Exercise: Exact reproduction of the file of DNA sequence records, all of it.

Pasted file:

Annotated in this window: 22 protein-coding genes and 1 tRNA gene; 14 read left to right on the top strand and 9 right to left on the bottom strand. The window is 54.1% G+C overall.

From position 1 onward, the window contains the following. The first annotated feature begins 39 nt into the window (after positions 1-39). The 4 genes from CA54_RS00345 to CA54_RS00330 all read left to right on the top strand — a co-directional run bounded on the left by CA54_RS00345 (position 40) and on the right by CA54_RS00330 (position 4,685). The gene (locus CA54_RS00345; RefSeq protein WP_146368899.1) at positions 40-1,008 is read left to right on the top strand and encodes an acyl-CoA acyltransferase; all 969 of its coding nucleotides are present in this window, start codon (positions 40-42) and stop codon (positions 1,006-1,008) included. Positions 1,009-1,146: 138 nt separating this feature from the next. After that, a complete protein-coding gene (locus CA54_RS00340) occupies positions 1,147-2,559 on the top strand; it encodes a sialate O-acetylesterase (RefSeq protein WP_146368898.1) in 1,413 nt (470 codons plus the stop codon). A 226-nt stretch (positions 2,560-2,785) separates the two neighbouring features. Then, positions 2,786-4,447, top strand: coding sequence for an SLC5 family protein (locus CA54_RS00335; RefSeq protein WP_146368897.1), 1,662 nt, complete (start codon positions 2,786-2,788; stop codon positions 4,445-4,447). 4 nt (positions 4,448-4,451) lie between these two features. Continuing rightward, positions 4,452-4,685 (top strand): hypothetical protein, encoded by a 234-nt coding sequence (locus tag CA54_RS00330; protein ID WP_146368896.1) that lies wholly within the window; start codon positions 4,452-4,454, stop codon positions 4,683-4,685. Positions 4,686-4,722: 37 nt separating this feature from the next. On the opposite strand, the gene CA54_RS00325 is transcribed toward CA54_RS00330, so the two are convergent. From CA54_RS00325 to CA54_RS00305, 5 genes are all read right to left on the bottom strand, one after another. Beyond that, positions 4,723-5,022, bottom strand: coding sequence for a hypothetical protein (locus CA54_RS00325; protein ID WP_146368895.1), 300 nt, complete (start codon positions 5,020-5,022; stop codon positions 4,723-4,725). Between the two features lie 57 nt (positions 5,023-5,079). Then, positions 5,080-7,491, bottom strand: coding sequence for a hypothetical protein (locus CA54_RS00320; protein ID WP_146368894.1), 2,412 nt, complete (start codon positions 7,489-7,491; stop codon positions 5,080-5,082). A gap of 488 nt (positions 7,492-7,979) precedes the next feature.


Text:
Annotated in this window: 22 protein-coding genes and 1 tRNA gene; 14 read left to right on the top strand and 9 right to left on the bottom strand. The window is 54.1% G+C overall.

From position 1 onward, the window contains the following. The first annotated feature begins 39 nt into the window (after positions 1-39). The 4 genes from CA54_RS00345 to CA54_RS00330 all read left to right on the top strand — a co-directional run bounded on the left by CA54_RS00345 (position 40) and on the right by CA54_RS00330 (position 4,685). The gene (locus CA54_RS00345; RefSeq protein WP_146368899.1) at positions 40-1,008 is read left to right on the top strand and encodes an acyl-CoA acyltransferase; all 969 of its coding nucleotides are present in this window, start codon (positions 40-42) and stop codon (positions 1,006-1,008) included. Positions 1,009-1,146: 138 nt separating this feature from the next. After that, a complete protein-coding gene (locus CA54_RS00340) occupies positions 1,147-2,559 on the top strand; it encodes a sialate O-acetylesterase (RefSeq protein WP_146368898.1) in 1,413 nt (470 codons plus the stop codon). A 226-nt stretch (positions 2,560-2,785) separates the two neighbouring features. Then, positions 2,786-4,447, top strand: coding sequence for an SLC5 family protein (locus CA54_RS00335; RefSeq protein WP_146368897.1), 1,662 nt, complete (start codon positions 2,786-2,788; stop codon positions 4,445-4,447). 4 nt (positions 4,448-4,451) lie between these two features. Continuing rightward, positions 4,452-4,685 (top strand): hypothetical protein, encoded by a 234-nt coding sequence (locus tag CA54_RS00330; protein ID WP_146368896.1) that lies wholly within the window; start codon positions 4,452-4,454, stop codon positions 4,683-4,685. Positions 4,686-4,722: 37 nt separating this feature from the next. On the opposite strand, the gene CA54_RS00325 is transcribed toward CA54_RS00330, so the two are convergent. From CA54_RS00325 to CA54_RS00305, 5 genes are all read right to left on the bottom strand, one after another. Beyond that, positions 4,723-5,022, bottom strand: coding sequence for a hypothetical protein (locus CA54_RS00325; protein ID WP_146368895.1), 300 nt, complete (start codon positions 5,020-5,022; stop codon positions 4,723-4,725). Between the two features lie 57 nt (positions 5,023-5,079). Then, positions 5,080-7,491, bottom strand: coding sequence for a hypothetical protein (locus CA54_RS00320; protein ID WP_146368894.1), 2,412 nt, complete (start codon positions 7,489-7,491; stop codon positions 5,080-5,082). A gap of 488 nt (positions 7,492-7,979) precedes the next feature.